Well-head flare, Calanscio Sand Sea, Libya
A plume of black smoke blowing westward is silhouetted against linear dunes in the great sand sea of northeast Libya. Smoke from flares at remote well heads is commonly seen by astronauts flying over the Sahara Desert. The plume dispersal pattern visible at the left edge of the image may be due to upper-level winds or gravitational settling of heavier particulates.
The regular pattern of linear dunes is generated by two major winds: the dominant north wind (north is towards the top right) determines the orientation of the sand dunes. Gentler easterly winds, as were blowing when this view was taken, make the dunes asymmetric, with a gentle windward (west) slope and an oversteepened downwind slope. Some oversteepened slopes even cast shadows in the early morning light. One mound of sand (top right), due north of the well head, does not fit the pattern of linear dunes. This type is known as a star dune.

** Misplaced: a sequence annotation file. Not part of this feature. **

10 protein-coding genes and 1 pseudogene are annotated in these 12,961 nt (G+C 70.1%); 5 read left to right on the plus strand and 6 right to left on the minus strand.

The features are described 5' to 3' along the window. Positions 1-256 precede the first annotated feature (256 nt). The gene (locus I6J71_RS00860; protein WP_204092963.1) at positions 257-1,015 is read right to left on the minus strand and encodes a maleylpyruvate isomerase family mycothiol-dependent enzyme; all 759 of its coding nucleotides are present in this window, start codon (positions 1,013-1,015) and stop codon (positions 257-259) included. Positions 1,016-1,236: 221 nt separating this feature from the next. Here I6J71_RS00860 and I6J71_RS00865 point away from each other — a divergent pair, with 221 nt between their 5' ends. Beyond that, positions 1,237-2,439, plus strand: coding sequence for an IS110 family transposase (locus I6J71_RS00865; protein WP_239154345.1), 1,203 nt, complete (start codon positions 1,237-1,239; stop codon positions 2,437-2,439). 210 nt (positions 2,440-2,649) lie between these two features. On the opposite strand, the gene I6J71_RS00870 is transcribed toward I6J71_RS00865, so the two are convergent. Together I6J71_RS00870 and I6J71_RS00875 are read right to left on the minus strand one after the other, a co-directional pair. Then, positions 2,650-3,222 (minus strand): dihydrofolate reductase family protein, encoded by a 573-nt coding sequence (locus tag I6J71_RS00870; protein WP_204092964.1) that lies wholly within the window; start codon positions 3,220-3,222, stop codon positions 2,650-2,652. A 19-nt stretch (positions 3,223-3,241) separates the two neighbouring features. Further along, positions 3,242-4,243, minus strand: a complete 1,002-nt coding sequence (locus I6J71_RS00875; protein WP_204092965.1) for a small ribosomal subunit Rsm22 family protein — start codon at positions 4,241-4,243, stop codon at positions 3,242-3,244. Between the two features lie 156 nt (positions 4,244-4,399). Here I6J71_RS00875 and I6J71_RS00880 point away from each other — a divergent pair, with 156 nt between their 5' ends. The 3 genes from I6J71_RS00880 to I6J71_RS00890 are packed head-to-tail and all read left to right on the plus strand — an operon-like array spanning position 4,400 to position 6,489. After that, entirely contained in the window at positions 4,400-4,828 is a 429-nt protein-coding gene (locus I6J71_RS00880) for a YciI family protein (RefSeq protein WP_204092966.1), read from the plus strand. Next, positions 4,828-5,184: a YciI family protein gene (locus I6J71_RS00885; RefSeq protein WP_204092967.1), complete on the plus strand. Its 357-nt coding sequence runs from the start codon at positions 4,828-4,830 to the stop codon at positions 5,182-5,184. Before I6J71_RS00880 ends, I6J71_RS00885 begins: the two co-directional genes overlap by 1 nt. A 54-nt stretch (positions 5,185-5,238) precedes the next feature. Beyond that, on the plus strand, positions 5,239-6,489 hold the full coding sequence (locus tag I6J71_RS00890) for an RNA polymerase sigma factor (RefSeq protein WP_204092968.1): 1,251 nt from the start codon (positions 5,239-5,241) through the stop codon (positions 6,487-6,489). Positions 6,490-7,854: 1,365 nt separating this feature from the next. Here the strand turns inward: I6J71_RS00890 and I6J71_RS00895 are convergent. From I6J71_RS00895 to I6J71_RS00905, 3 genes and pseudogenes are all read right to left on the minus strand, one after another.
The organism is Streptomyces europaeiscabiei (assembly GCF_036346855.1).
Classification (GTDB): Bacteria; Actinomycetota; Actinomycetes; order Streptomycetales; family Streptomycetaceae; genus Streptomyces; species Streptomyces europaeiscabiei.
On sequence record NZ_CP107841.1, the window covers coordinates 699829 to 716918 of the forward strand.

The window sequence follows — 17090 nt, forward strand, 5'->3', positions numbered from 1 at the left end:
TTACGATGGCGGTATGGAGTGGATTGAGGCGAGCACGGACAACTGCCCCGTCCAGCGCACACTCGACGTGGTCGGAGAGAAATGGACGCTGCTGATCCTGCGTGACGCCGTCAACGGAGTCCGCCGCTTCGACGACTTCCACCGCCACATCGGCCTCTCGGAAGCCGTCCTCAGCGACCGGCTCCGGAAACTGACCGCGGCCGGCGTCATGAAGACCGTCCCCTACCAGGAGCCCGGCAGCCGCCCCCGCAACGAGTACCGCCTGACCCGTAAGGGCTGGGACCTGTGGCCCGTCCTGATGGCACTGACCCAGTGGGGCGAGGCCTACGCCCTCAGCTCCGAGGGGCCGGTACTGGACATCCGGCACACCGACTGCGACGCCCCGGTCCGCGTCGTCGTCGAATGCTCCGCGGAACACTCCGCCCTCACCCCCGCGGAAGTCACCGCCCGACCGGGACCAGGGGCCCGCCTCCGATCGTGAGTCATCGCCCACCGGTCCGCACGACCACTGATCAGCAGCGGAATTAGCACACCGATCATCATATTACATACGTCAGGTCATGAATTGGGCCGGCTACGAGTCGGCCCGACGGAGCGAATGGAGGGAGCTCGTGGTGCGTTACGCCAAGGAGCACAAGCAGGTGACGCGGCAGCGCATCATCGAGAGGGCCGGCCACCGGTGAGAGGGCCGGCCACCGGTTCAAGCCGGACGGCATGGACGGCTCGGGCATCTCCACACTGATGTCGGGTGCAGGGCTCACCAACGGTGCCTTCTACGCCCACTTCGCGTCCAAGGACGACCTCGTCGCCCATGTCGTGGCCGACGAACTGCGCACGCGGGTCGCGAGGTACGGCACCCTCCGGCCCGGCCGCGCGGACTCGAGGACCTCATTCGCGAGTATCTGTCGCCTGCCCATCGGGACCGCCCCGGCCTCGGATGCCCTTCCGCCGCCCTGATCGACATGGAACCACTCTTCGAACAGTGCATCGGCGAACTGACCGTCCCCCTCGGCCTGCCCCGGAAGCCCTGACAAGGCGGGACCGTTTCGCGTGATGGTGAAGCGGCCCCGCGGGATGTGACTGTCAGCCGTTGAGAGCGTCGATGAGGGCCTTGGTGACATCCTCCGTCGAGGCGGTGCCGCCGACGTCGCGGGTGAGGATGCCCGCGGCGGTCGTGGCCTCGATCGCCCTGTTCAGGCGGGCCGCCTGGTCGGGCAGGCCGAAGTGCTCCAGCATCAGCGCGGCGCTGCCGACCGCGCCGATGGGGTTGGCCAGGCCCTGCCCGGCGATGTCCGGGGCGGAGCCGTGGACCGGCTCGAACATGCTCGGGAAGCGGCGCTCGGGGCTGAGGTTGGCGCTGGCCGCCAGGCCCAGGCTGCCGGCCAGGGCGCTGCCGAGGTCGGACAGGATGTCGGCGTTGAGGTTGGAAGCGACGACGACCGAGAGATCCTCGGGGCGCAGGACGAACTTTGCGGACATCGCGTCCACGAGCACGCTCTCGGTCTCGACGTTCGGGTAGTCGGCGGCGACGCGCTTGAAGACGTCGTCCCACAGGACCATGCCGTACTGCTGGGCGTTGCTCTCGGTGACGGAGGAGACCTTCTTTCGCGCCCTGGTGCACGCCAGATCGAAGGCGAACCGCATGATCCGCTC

Astronaut photograph ISS005-E-11189 was acquired August 25, 2002 with a Kodak 760C digital camera with an 800 mm lens, and is provided by the ISS Crew Earth Observations experiment and the Image Science & Analysis Group, Johnson Space Center. The International Space Station Program supports the laboratory to help astronauts take pictures of Earth that will be of the greatest value to scientists and the public, and to make those images freely available on the Internet. Additional images taken by astronauts and cosmonauts can be viewed at the NASA/JSC Gateway to Astronaut Photography of Earth.
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